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The People's Choice

NO WRITER ATTRIBUTED

In flat, unimpressive, and at times halting phrases, an ex-Senator from Missouri yesterday reported to the Congress of the United States the outlines of the program which he deems "necessary and essential" to avert chaos in Europe and economic disaster at home. It was a sweeping program. It was a daring step.

President Truman asked the special session of Congress only for interim aid to Europe. He does not expect to present the "Marshall Plan" until the regular session convenes in January. Most Congressmen will probably go along with the President in matters relating to foreign aid. The necessity for such aid is generally conceded and the only argument is likely to be over ways and means for financing and administering the aid.

But the President went further, He made the very logical connection between European aid and inflation, and, taking his political future in his hand, asked that measures be taken to curb runaway prices. Price control or allocation have never been popular in this country, particularly with Congressmen. Left to itself, the legislature would be most reluctant even to consider such an issue. By the very nature of its composition a Congress made up of locally elected individuals has little to gain and much to lose by raising controversial problems. Any effective solution is going to antagonize a sizeable group of voters.

The executive, however, is less easily inflenced by local pressures. The President can be the spokesman for the whole people. As Woodrow Wilson said, the office of President can be anything the incumbent has the ability and determination to make it. Mr. Truman demonstrated yesterday that he intends to make it something positive and vital. He demonstrated furthermore, that he realizes that he source of his power lies in his ability to capture the imagination and serve as a focal point for the aspirations of the great mass of the people. Said the President, "I am confident that the Congress, guided by the will of the people, will take the right course on this occasion." With the people the President is everything. Without them he is nothing.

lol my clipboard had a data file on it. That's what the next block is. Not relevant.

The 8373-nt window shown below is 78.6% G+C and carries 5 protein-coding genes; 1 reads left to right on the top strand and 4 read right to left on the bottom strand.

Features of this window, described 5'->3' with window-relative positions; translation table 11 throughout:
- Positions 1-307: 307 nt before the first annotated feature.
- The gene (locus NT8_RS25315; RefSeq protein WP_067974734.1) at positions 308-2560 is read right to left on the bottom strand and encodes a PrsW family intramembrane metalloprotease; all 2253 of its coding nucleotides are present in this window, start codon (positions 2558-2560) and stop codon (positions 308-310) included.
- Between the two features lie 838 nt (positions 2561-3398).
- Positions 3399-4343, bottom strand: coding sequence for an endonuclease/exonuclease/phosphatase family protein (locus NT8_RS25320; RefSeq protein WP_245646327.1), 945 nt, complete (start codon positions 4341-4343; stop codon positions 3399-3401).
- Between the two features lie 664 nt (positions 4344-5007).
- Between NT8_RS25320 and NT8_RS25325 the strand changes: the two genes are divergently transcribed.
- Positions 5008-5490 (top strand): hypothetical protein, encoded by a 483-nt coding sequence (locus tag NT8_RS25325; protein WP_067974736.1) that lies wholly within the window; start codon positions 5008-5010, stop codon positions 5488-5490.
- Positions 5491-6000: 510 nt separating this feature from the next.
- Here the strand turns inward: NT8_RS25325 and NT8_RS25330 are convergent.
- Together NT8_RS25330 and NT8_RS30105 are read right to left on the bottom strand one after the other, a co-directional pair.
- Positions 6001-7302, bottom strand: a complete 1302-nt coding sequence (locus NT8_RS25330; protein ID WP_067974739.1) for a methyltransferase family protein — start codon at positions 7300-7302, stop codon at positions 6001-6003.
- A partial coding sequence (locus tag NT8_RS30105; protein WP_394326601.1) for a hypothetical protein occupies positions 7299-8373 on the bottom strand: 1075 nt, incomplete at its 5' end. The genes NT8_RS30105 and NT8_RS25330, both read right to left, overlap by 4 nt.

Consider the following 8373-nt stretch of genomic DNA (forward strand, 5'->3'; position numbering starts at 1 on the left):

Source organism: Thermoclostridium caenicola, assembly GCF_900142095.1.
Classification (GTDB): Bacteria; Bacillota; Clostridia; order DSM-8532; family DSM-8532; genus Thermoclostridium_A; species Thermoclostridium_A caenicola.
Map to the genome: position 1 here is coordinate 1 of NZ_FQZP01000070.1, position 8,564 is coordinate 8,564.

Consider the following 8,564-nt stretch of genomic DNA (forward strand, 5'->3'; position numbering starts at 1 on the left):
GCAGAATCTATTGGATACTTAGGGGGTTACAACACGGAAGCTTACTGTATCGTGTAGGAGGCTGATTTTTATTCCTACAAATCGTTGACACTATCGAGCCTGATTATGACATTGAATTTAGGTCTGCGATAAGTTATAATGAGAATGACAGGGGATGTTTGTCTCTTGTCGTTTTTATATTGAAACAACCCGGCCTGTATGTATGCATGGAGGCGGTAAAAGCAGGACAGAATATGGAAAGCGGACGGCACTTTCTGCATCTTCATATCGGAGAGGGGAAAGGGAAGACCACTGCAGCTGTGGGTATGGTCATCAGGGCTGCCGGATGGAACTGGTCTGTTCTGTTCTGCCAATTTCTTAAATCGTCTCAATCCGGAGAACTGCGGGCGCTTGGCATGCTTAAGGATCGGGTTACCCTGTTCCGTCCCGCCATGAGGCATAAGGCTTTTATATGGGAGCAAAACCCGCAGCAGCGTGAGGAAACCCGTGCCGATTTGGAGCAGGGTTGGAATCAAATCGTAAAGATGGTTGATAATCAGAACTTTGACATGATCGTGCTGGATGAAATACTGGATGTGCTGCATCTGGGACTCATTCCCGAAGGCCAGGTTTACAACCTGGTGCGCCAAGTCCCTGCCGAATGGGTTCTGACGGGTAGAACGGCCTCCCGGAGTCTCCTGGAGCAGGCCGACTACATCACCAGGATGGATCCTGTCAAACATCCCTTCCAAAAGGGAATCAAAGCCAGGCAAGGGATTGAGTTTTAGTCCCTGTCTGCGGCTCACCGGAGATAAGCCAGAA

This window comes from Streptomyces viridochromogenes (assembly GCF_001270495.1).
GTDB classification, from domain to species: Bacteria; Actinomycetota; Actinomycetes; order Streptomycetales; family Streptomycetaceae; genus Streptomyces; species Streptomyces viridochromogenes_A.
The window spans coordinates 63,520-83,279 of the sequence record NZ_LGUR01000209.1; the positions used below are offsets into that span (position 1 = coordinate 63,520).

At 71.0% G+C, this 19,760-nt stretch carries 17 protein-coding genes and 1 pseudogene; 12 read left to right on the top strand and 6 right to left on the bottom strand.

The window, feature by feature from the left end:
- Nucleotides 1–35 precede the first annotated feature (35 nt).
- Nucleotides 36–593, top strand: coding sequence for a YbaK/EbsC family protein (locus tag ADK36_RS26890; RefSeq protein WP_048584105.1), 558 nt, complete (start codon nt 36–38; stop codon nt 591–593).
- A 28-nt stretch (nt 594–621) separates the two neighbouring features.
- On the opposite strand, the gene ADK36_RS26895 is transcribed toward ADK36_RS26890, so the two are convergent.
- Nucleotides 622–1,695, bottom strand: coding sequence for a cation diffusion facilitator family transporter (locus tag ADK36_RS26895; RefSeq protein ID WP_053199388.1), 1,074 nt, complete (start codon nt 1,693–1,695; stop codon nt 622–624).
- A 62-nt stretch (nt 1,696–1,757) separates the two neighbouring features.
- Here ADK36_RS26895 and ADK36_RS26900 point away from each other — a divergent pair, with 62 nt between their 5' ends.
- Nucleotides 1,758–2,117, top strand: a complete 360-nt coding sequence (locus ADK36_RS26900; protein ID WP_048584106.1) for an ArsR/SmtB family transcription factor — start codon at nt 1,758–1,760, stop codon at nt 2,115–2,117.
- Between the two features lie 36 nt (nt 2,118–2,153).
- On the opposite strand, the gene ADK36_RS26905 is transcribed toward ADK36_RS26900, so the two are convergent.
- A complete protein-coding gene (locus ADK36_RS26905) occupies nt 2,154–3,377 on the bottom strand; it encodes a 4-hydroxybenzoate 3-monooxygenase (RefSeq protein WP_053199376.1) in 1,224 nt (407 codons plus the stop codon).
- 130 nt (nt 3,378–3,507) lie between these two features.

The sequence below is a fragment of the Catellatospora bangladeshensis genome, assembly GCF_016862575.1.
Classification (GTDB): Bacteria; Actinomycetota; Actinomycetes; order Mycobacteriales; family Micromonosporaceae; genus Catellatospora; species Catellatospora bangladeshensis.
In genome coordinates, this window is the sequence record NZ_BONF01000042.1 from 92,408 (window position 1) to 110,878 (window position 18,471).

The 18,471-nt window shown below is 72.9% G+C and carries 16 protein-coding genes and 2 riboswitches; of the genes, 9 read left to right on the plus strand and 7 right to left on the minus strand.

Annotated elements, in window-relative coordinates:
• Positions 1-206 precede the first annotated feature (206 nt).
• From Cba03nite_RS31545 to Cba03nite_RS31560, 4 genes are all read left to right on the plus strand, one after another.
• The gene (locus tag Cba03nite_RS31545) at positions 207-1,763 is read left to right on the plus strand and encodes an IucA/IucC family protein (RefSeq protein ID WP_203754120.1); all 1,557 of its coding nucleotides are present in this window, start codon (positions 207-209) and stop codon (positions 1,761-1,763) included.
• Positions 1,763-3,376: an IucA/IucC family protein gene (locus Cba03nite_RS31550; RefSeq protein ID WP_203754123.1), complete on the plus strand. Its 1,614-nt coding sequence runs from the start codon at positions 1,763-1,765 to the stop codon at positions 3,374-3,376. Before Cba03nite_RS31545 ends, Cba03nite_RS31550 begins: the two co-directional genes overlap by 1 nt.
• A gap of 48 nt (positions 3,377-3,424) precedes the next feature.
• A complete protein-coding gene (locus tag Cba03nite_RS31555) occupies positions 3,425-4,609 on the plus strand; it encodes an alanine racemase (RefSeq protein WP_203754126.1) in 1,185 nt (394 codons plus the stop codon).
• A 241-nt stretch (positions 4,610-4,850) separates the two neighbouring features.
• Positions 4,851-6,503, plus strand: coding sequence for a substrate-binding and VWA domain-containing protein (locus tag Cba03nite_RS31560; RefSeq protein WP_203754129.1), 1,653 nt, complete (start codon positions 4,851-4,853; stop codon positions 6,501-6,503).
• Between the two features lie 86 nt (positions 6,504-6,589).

Mr. Truman's program is one that will be support by the people only if they rise above themselves and their special interests, even as the President rose above the ordinary level of political life in presenting the program. He offered a multiplicity of proposals which included: 1) consumer rationing of products in short supply 2) price ceilings on certain basic commodities 3) wage ceilings for the industries that produce such goods 4) strengthened rent controls 5) allocation of scarce commodities 6) regulation of speculative trading on commodity exchanges 7) restoration of consumer credit controls 8) measures to conserve and make the most efficient use of grain and livestock.

There are few people who would not be directly affected by one or more of these proposals. Every single proposal is likely to be anathema to some particular economic group. Mr. Turman was particularly brave in proposing wage ceilings for certain industries--a matter which several commentators had already concluded he would not dare to touch.

His program is a well integrated, closely knit unit. Taken as a whole it would work for the best interest of that amorphous character, the consumer. It would promote that ubiquitous concept, the public good. If it is pressured into oblivion, even more drastic measures may be required at some date in the not too far distant future.

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